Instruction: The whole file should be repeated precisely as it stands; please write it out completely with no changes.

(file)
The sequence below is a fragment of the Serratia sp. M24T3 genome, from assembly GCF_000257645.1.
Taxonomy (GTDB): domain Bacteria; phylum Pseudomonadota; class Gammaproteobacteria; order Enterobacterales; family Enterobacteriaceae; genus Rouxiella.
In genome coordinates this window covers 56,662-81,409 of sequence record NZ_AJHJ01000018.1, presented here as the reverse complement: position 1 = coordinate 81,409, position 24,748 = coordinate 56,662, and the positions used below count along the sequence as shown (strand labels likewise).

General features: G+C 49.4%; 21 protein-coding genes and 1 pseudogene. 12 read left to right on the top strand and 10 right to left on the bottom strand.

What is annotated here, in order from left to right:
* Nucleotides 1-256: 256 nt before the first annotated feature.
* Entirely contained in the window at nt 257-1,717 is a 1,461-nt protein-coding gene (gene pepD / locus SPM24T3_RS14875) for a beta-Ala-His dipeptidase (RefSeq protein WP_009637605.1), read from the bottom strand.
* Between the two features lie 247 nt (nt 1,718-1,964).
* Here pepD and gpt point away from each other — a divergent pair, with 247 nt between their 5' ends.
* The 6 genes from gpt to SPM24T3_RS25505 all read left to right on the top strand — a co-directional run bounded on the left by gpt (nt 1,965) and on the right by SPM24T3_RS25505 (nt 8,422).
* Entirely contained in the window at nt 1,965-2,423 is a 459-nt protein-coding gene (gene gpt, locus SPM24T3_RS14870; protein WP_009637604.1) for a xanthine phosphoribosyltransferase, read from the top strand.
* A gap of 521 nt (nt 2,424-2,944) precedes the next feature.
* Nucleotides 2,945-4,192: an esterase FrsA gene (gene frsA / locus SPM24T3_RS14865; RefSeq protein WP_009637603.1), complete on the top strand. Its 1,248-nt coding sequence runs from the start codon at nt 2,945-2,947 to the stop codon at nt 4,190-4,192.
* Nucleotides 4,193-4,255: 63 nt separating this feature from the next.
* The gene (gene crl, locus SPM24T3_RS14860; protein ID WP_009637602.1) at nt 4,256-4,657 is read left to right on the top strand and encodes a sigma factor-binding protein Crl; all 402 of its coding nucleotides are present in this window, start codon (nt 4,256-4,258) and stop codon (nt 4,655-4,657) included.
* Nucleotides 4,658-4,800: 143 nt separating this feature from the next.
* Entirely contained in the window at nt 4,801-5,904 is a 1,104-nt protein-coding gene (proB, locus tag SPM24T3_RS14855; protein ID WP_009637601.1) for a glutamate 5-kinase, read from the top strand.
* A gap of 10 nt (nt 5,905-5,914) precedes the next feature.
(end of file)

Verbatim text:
The sequence below is a fragment of the Serratia sp. M24T3 genome, from assembly GCF_000257645.1.
Taxonomy (GTDB): domain Bacteria; phylum Pseudomonadota; class Gammaproteobacteria; order Enterobacterales; family Enterobacteriaceae; genus Rouxiella.
In genome coordinates this window covers 56,662-81,409 of sequence record NZ_AJHJ01000018.1, presented here as the reverse complement: position 1 = coordinate 81,409, position 24,748 = coordinate 56,662, and the positions used below count along the sequence as shown (strand labels likewise).

General features: G+C 49.4%; 21 protein-coding genes and 1 pseudogene. 12 read left to right on the top strand and 10 right to left on the bottom strand.

What is annotated here, in order from left to right:
* Nucleotides 1-256: 256 nt before the first annotated feature.
* Entirely contained in the window at nt 257-1,717 is a 1,461-nt protein-coding gene (gene pepD / locus SPM24T3_RS14875) for a beta-Ala-His dipeptidase (RefSeq protein WP_009637605.1), read from the bottom strand.
* Between the two features lie 247 nt (nt 1,718-1,964).
* Here pepD and gpt point away from each other — a divergent pair, with 247 nt between their 5' ends.
* The 6 genes from gpt to SPM24T3_RS25505 all read left to right on the top strand — a co-directional run bounded on the left by gpt (nt 1,965) and on the right by SPM24T3_RS25505 (nt 8,422).
* Entirely contained in the window at nt 1,965-2,423 is a 459-nt protein-coding gene (gene gpt, locus SPM24T3_RS14870; protein WP_009637604.1) for a xanthine phosphoribosyltransferase, read from the top strand.
* A gap of 521 nt (nt 2,424-2,944) precedes the next feature.
* Nucleotides 2,945-4,192: an esterase FrsA gene (gene frsA / locus SPM24T3_RS14865; RefSeq protein WP_009637603.1), complete on the top strand. Its 1,248-nt coding sequence runs from the start codon at nt 2,945-2,947 to the stop codon at nt 4,190-4,192.
* Nucleotides 4,193-4,255: 63 nt separating this feature from the next.
* The gene (gene crl, locus SPM24T3_RS14860; protein ID WP_009637602.1) at nt 4,256-4,657 is read left to right on the top strand and encodes a sigma factor-binding protein Crl; all 402 of its coding nucleotides are present in this window, start codon (nt 4,256-4,258) and stop codon (nt 4,655-4,657) included.
* Nucleotides 4,658-4,800: 143 nt separating this feature from the next.
* Entirely contained in the window at nt 4,801-5,904 is a 1,104-nt protein-coding gene (proB, locus tag SPM24T3_RS14855; protein ID WP_009637601.1) for a glutamate 5-kinase, read from the top strand.
* A gap of 10 nt (nt 5,905-5,914) precedes the next feature.